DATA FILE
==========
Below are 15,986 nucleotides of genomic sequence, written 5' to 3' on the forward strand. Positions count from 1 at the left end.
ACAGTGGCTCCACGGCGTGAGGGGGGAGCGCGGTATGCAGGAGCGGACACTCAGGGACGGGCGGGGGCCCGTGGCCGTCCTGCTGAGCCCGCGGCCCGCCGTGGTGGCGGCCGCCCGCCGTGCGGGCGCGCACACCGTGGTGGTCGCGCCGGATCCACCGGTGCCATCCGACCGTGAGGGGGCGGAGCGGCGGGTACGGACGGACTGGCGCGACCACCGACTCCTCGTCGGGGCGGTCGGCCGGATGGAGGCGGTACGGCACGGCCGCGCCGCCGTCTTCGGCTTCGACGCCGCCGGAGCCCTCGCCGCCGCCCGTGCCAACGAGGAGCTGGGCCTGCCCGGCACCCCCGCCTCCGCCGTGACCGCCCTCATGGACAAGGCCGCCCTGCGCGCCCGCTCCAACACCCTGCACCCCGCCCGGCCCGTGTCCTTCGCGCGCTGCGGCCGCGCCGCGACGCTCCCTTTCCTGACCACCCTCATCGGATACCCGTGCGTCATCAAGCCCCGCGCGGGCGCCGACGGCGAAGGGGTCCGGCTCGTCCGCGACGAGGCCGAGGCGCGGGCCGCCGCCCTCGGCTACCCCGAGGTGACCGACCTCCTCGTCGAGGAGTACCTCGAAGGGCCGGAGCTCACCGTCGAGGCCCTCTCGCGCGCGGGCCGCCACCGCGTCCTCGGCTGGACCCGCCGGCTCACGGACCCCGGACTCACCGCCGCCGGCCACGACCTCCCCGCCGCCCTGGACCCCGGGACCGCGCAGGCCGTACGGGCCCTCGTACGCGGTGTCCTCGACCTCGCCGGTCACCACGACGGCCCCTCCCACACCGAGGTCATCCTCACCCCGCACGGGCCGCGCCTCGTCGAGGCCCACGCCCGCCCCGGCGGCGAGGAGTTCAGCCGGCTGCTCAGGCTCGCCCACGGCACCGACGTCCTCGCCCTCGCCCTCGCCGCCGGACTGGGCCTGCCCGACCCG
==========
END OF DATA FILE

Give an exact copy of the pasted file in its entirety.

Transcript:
Below are 15,986 nucleotides of genomic sequence, written 5' to 3' on the forward strand. Positions count from 1 at the left end.
ACAGTGGCTCCACGGCGTGAGGGGGGAGCGCGGTATGCAGGAGCGGACACTCAGGGACGGGCGGGGGCCCGTGGCCGTCCTGCTGAGCCCGCGGCCCGCCGTGGTGGCGGCCGCCCGCCGTGCGGGCGCGCACACCGTGGTGGTCGCGCCGGATCCACCGGTGCCATCCGACCGTGAGGGGGCGGAGCGGCGGGTACGGACGGACTGGCGCGACCACCGACTCCTCGTCGGGGCGGTCGGCCGGATGGAGGCGGTACGGCACGGCCGCGCCGCCGTCTTCGGCTTCGACGCCGCCGGAGCCCTCGCCGCCGCCCGTGCCAACGAGGAGCTGGGCCTGCCCGGCACCCCCGCCTCCGCCGTGACCGCCCTCATGGACAAGGCCGCCCTGCGCGCCCGCTCCAACACCCTGCACCCCGCCCGGCCCGTGTCCTTCGCGCGCTGCGGCCGCGCCGCGACGCTCCCTTTCCTGACCACCCTCATCGGATACCCGTGCGTCATCAAGCCCCGCGCGGGCGCCGACGGCGAAGGGGTCCGGCTCGTCCGCGACGAGGCCGAGGCGCGGGCCGCCGCCCTCGGCTACCCCGAGGTGACCGACCTCCTCGTCGAGGAGTACCTCGAAGGGCCGGAGCTCACCGTCGAGGCCCTCTCGCGCGCGGGCCGCCACCGCGTCCTCGGCTGGACCCGCCGGCTCACGGACCCCGGACTCACCGCCGCCGGCCACGACCTCCCCGCCGCCCTGGACCCCGGGACCGCGCAGGCCGTACGGGCCCTCGTACGCGGTGTCCTCGACCTCGCCGGTCACCACGACGGCCCCTCCCACACCGAGGTCATCCTCACCCCGCACGGGCCGCGCCTCGTCGAGGCCCACGCCCGCCCCGGCGGCGAGGAGTTCAGCCGGCTGCTCAGGCTCGCCCACGGCACCGACGTCCTCGCCCTCGCCCTCGCCGCCGGACTGGGCCTGCCCGACCCG